Ancient Fiction: The Matrix of Early Christian And Jewish by Jo-Ann A. Brant

By Jo-Ann A. Brant

The essays during this quantity learn the connection among old fiction within the Greco-Roman international and early Jewish and Christian narratives. they give thought to how these narratives imitated or exploited conventions of fiction to provide varieties of literature that expressed new rules or formed neighborhood id in the moving social and political climates in their personal societies. significant authors and texts surveyed comprise Chariton, Shakespeare, Homer, Vergil, Plato, Matthew, Mark, Luke, Daniel, three Maccabees, the testomony of Abraham, rabbinic midrash, the Apocryphal Acts, Ezekiel the Tragedian, and the Sophist Aelian. This different assortment finds and examines popular concerns and syntheses within the making: the pervasive use and subversive energy of imitation, the excellence among fiction and background, and using historical past within the expression of identification.

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See Alan Booth, “Elementary and Secondary Education in the Roman Empire,” Florilegium 1 (1979): 1–14; Raffaella Cribiore, Writing, Teachers, and Students in Graeco-Roman Egypt (ASP 36; Atlanta: Scholars Press, 1996); and Teresa Morgan, Literate Education in the Hellenistic and Roman Worlds (New York: Cambridge University Press, 1998). Cribiore has incorporated her earlier work as well as treated education more comprehensively in her Gymnastics of the Mind: Greek Education in Hellenistic and Roman Egypt (Princeton: Princeton University Press, 2001).

See Dio Chrysostom, Orat. 8. 50. Later references to letter writing, brief to be sure, appear in the context of one of the progymnasmata, namely, h)qopoii/a, which is an exercise of the tertiary curriculum (see Theon, Progymn. , Osanbrück: Zeller, 1968], 1:235, 19–236, 1; and Nicolaus, Progymn. , Nicolai Progymnasmata [Rhetores Graeci 11; Leipzig: Teubner, 1913], 67, 2–5). 51. See Cribiore, Gymnastics of the Mind, 215–19. 52. See Cribiore, Gymnastics of the Mind, 86. Cribiore’s lengthy discussion of women and education, including papyrus letters written by women, is well worth reading (Gymnastics of the Mind, 74–101).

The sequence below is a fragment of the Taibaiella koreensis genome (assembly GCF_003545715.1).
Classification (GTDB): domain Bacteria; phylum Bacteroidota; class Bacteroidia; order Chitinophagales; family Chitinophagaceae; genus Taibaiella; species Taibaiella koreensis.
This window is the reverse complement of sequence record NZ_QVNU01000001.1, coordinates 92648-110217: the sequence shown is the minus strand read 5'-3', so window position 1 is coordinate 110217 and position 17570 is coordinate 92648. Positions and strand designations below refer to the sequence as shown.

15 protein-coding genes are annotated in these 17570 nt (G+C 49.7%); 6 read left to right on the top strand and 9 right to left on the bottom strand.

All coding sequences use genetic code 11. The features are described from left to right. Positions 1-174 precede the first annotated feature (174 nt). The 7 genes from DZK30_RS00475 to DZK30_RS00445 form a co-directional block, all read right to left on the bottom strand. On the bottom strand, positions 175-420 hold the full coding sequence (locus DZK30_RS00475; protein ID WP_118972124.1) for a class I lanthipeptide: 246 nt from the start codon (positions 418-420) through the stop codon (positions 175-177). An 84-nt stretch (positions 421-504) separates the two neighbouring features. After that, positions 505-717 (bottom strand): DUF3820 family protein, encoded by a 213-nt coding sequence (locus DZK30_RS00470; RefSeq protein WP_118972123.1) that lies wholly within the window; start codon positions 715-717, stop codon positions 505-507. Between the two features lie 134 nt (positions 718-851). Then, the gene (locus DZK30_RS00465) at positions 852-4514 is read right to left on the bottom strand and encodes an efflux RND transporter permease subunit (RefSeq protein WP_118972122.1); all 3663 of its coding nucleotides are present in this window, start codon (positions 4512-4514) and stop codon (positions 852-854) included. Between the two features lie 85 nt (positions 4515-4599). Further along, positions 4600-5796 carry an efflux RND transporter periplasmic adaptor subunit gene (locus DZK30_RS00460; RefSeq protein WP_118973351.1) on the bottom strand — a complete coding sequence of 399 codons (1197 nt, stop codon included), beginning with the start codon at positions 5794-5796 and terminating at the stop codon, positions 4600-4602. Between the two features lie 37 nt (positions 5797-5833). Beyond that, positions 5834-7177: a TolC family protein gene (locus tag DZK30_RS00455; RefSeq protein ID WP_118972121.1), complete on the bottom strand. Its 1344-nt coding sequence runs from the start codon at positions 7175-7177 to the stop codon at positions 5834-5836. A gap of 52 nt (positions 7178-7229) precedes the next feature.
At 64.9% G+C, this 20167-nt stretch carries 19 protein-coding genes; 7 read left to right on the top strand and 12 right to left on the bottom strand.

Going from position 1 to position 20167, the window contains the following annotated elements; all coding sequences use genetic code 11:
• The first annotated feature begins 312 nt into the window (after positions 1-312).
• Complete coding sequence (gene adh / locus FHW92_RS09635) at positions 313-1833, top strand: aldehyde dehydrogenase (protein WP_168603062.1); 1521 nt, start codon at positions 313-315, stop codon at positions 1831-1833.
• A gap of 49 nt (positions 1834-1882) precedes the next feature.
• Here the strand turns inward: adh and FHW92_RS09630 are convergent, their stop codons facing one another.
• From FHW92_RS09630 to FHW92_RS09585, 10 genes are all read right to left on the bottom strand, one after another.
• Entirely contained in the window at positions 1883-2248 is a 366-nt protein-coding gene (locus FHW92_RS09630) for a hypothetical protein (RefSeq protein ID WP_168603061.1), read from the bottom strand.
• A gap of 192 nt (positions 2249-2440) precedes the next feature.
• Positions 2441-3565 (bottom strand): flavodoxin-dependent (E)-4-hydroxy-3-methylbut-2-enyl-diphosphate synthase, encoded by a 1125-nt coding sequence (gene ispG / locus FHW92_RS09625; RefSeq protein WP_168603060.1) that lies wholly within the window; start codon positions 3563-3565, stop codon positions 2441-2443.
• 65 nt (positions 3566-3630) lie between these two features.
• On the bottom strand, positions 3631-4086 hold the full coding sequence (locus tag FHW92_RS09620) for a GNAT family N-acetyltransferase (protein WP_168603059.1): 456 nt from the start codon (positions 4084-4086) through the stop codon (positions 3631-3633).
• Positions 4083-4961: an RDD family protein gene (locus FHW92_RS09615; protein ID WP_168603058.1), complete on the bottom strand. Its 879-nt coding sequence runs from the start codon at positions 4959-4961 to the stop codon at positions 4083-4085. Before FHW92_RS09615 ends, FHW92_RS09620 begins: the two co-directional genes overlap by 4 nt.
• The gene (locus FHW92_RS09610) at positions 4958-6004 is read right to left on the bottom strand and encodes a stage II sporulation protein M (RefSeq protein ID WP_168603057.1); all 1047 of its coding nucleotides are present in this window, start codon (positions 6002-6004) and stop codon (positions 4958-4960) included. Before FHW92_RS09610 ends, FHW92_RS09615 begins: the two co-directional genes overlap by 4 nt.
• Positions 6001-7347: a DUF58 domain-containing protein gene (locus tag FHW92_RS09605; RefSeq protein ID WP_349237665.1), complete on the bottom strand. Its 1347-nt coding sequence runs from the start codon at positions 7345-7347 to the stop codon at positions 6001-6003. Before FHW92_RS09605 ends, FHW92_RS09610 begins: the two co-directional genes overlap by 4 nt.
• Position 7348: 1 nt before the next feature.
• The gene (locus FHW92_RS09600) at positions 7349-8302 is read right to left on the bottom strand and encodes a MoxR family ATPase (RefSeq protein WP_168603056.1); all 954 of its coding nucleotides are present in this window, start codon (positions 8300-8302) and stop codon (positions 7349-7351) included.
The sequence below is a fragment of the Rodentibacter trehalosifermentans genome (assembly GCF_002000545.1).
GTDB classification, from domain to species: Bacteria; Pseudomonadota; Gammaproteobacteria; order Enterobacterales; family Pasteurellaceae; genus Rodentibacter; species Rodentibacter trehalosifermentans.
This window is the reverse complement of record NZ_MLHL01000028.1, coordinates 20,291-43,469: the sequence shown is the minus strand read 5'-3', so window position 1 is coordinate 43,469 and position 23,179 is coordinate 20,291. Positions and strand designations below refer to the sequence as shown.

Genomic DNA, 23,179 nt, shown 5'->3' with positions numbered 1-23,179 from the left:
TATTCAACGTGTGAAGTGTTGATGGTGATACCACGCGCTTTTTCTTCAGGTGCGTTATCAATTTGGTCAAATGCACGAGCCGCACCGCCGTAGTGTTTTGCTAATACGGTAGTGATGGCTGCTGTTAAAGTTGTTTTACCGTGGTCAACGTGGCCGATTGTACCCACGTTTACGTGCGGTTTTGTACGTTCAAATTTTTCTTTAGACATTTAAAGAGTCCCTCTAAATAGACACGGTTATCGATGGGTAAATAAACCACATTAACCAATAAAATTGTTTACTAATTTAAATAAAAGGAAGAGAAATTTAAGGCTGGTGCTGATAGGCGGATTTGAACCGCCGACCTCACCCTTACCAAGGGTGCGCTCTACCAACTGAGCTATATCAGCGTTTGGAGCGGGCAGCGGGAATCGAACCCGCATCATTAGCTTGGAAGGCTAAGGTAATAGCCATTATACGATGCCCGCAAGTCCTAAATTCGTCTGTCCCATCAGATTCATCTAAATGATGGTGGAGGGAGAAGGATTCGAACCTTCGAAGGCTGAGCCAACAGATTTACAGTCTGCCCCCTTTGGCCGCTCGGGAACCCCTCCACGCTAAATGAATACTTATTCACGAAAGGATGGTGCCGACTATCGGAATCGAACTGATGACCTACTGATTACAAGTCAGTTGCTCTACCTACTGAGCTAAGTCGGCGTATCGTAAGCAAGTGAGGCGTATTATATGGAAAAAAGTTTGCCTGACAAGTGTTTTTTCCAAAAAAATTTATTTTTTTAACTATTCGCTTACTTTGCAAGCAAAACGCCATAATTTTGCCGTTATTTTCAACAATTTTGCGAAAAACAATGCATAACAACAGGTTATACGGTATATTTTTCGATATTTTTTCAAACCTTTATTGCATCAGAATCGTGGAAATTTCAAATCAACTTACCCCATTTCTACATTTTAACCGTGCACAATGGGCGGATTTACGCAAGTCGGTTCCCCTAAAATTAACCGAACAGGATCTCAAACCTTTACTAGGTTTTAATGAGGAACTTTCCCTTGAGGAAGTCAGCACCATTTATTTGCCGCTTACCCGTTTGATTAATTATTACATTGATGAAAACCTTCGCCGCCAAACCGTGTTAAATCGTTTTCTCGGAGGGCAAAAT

On this little-known late second-century Sophist, whose full name was T. Claudius Rufus, see Philostratus, Vit. soph. 597–98; and Walter Ameling, “Der Sophist Rufus,” Epigraphica Anatolica 6 (1985): 27–33. 8). 61 Though not as pervasive in Chariton’s novel as Homer, these historians do appear at several points in the narrative. 1: cune/graya). 65 In any case, Chariton clearly had read Xenophon’s Cyropaedia. 3: e)lei/beto de\ au)th~| ta\ da/krua kata\ tw~n pareiw~n. Elsewhere Chariton clearly models his language on Xenophon66 60.

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